There are four main blood types: A, B, AB, and O. It’s not clear why blood type might influence susceptibility to severe disease.
A recent study from the Severe COVID-19 GWAS Group found that a person’s genes and blood type may help determine their odds for a nastier form of COVID-19, should they get infected with the new coronavirus.
They showed that people with blood type A had a 45% higher risk of catching coronavirus and developing “COVID-19 with respiratory failure,” compared to people with other blood types.
On the other hand, people with type O blood had a 35% lower risk for this more serious form of COVID-19.
The findings help confirm earlier, more anecdotal evidence that blood type was tied to better or worse illness.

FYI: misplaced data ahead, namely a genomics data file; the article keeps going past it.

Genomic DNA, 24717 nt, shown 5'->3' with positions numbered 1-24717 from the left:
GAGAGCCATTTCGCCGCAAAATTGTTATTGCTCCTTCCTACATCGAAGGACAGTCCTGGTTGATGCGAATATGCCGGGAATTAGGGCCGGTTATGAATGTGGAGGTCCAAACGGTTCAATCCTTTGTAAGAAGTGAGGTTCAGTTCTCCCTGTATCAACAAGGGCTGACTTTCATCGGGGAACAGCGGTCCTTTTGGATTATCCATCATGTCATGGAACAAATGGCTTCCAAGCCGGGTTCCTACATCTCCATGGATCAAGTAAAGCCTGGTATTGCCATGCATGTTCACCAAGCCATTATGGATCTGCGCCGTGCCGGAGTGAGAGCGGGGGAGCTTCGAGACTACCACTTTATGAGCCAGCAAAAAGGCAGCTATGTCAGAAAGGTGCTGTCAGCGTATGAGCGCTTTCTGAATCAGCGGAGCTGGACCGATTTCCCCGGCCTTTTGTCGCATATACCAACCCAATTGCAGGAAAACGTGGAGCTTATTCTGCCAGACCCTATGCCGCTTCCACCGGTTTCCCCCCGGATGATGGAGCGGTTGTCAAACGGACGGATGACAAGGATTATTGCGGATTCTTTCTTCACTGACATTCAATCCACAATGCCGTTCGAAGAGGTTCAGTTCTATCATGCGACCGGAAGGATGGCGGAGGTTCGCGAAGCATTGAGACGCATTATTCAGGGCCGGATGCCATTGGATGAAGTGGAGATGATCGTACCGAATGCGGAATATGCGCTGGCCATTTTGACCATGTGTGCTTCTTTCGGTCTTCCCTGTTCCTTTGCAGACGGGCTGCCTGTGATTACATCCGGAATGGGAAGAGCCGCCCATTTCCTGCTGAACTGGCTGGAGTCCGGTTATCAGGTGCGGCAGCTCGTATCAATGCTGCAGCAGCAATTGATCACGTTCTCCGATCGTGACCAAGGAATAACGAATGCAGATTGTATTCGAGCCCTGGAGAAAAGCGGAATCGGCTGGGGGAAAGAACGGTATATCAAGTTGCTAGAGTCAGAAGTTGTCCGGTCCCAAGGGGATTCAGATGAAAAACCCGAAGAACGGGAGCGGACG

The study is published in the New England Journal of Medicine.
In the study, the team analyzed the genetics and blood types of more than 1,600 COVID-19 patients from Italy and Spain, as well as more than 2,200 healthy controls.
Besides the findings on blood type, the team also found that certain gene clusters were tied to higher odds of developing severe COVID-19—one such cluster raised the risk by 77%.
According to a researcher from Lenox Hill Hospital in New York City, it is possible that genes that control blood type also play a role in the makeup of the surface of cells.
Changes in cell-surface structure might influence the vulnerability of the cell to be infected by the new coronavirus.
The genetic insights from the European study could also offer up new targets in the search for a COVID-19 vaccine.
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